Places Discussed

(Critical Guide to Settings and Places in Literature)

Bridger’s Wells

Bridger’s Wells. Nevada town in which most of the novel’s characters live or do business. Two cowboys, Croft and Gil, ride into this town after spending the winter in solitude on the range. While in town, rumors quickly spread that a local cattleman has been murdered and his cattle have been stolen.

The town scenes are important for several reasons. First, this is the place of civilization. In contrast to the open range country, the town, with its churches, businesses, and legal authorities, represented by Sheriff Mapes and Judge Tyler, all suggest a civilization where moral and ethical judgment is presumed. Second, in the town scenes, Clark is able to introduce a large number of characters who either live in Bridger’s Wells or who are present to do business. These characters all have an economic interest in the town. They are rightly concerned about cattle rustling and murder, and they are eager to make sure evil is punished so that their status will be protected. Third, in front of the saloon, these various characters gather to hear and respond to the announcement of murder and cattle rustling. This is a natural setting where readers can readily see the range of emotional speeches and futile attempts at reason provoked by the announcement.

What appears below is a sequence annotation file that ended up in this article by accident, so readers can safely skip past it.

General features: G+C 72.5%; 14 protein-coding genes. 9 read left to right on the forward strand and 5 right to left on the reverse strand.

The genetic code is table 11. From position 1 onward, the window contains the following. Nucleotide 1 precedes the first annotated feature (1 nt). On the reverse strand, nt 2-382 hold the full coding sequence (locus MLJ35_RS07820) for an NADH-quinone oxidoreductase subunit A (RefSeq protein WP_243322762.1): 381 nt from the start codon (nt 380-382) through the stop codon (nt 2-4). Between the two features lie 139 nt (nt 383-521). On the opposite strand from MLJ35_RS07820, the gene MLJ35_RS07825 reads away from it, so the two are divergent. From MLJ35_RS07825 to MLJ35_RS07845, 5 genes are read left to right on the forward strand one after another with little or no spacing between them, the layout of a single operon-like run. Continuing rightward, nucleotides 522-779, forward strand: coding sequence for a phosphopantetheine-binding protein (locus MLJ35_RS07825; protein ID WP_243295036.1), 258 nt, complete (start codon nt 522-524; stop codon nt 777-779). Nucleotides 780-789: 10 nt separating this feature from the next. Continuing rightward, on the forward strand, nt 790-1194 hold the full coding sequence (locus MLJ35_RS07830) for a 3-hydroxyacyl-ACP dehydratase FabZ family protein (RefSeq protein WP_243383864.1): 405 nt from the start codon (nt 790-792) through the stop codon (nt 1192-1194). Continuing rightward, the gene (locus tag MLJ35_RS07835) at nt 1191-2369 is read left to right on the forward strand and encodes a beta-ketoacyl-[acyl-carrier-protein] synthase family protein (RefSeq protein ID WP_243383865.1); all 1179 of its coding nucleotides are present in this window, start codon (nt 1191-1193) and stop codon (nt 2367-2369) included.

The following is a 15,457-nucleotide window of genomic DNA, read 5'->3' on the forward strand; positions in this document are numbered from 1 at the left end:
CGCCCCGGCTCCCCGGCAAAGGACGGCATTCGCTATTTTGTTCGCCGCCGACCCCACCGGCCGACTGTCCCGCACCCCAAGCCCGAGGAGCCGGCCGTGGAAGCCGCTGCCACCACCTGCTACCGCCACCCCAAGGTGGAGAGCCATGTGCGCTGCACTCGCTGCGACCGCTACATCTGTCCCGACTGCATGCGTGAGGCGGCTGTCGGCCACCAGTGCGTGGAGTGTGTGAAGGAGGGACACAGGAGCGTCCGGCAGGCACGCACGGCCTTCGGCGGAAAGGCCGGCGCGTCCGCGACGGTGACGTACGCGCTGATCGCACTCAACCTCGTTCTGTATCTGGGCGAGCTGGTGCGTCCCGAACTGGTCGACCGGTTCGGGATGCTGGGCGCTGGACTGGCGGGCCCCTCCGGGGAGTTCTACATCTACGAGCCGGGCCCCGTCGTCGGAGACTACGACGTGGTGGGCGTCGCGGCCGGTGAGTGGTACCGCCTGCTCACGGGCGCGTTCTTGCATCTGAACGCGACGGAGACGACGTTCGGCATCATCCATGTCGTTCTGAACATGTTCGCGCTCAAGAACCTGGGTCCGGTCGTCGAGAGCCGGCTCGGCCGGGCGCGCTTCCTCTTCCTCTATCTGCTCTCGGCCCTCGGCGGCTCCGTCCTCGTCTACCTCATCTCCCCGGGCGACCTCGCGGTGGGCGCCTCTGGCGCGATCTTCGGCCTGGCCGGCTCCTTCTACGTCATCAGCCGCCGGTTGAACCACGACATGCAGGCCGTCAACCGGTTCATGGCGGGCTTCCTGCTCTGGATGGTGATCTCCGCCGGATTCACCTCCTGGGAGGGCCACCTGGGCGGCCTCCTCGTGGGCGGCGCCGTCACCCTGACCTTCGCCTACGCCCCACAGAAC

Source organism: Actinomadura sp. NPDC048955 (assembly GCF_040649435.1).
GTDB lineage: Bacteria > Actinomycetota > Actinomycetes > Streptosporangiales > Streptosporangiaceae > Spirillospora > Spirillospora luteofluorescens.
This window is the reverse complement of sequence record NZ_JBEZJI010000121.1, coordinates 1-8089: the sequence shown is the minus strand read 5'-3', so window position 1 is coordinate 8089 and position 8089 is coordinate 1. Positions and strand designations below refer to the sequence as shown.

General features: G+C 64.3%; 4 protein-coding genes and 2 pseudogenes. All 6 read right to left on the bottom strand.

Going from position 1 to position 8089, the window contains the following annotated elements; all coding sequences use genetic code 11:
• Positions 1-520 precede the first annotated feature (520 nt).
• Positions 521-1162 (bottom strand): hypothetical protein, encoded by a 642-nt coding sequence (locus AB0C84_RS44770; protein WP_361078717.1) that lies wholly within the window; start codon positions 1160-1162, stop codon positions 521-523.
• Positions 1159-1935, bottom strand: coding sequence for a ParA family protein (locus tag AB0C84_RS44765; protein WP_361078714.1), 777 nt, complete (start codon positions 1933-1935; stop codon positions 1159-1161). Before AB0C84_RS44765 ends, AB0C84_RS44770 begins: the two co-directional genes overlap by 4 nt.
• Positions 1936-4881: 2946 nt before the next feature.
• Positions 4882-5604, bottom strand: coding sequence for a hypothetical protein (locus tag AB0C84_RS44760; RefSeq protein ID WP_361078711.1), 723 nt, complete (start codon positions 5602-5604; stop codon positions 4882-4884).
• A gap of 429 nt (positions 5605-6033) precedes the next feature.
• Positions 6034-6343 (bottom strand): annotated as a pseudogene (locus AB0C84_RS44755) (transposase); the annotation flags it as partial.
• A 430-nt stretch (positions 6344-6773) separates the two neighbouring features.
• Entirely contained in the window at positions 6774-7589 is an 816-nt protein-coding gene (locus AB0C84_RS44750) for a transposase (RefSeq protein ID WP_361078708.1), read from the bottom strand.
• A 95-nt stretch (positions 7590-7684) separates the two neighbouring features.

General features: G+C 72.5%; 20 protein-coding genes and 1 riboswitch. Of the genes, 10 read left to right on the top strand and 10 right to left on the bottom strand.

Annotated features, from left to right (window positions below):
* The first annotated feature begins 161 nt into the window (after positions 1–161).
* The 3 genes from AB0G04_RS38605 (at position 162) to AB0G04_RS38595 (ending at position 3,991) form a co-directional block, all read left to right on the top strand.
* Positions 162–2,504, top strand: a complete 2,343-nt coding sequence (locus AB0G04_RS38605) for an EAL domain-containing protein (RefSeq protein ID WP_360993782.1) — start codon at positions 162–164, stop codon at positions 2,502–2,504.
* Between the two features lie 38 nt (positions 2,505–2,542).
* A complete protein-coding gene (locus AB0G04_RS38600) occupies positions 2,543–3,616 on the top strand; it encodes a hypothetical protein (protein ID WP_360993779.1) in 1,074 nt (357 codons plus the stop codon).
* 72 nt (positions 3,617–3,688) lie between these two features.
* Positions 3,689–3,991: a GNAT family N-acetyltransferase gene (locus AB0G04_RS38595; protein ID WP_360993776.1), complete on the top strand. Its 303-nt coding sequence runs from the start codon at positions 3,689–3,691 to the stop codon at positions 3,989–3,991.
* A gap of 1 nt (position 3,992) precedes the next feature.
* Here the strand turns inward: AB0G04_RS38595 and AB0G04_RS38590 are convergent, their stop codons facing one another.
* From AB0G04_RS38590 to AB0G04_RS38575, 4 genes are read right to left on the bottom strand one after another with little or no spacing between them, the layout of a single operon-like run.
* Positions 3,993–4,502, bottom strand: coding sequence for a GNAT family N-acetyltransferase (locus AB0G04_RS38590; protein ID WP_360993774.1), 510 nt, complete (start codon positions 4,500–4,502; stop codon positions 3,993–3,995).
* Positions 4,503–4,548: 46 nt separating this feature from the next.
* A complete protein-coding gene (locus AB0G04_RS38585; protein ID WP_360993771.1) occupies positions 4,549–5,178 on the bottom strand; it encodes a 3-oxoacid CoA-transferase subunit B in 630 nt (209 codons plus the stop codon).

Finally, after the tragic miscarriage of justice occurs, most of the riders return to Bridger’s Wells. Readers see various responses to the deed, including...

(The entire section is 536 words.)


(Great Characters in Literature)

Andersen, Kenneth. “Form in Walter Van Tilburg Clark’s The Ox-Bow Incident.” Western Review 6 (Spring, 1969): 19-25. Discusses literary devices Clark uses to give The Ox-Bow Incident its “clean, ordered, classical” structure. Analyzes the novel’s proportions, dramatic sequencing of events, unified tone, and use of irony, nature imagery, and contrasting sounds.

Bates, Barclay W. “Clark’s Man for All Seasons: The Achievement of Wholeness in The Ox-Bow Incident.” Western American Literature 3 (Spring, 1968): 37-49. Finds a serious flaw in every character in The Ox-Bow Incident except Swanson, Rose Mapen’s husband, who alone is free, guiltless, rational, eloquent, and in control.

Laird, Charlton, ed. Walter Van Tilburg Clark: Critiques. Reno: University of Nevada Press, 1983. A collection of original material by Clark and evaluations of his work by several critics, most notably Wallace Stegner (on “Clark’s Frontier”) and Robert B. Heilman (on justice, male camaraderie, communities in opposition, and artistic techniques in The Ox-Bow Incident).

Lee, L. L. Walter Van Tilburg Clark. Boise, Idaho: Boise State University, 1973. Regards The Ox-Bow Incident as more than an anti-Western novel. Analyzes ambiguities and compares and contrasts major characters in The Ox-Bow Incident and their complex responses to physical and moral courage, the limits of nature as a force for good, and justice.

Westbrook, Max. Walter Van Tilburg Clark. New York: Twayne, 1969. Analyzes The Ox-Bow Incident not as an antilynching novel but as a tragedy of those who willingly alienate themselves from the “grace of archetypal reality.”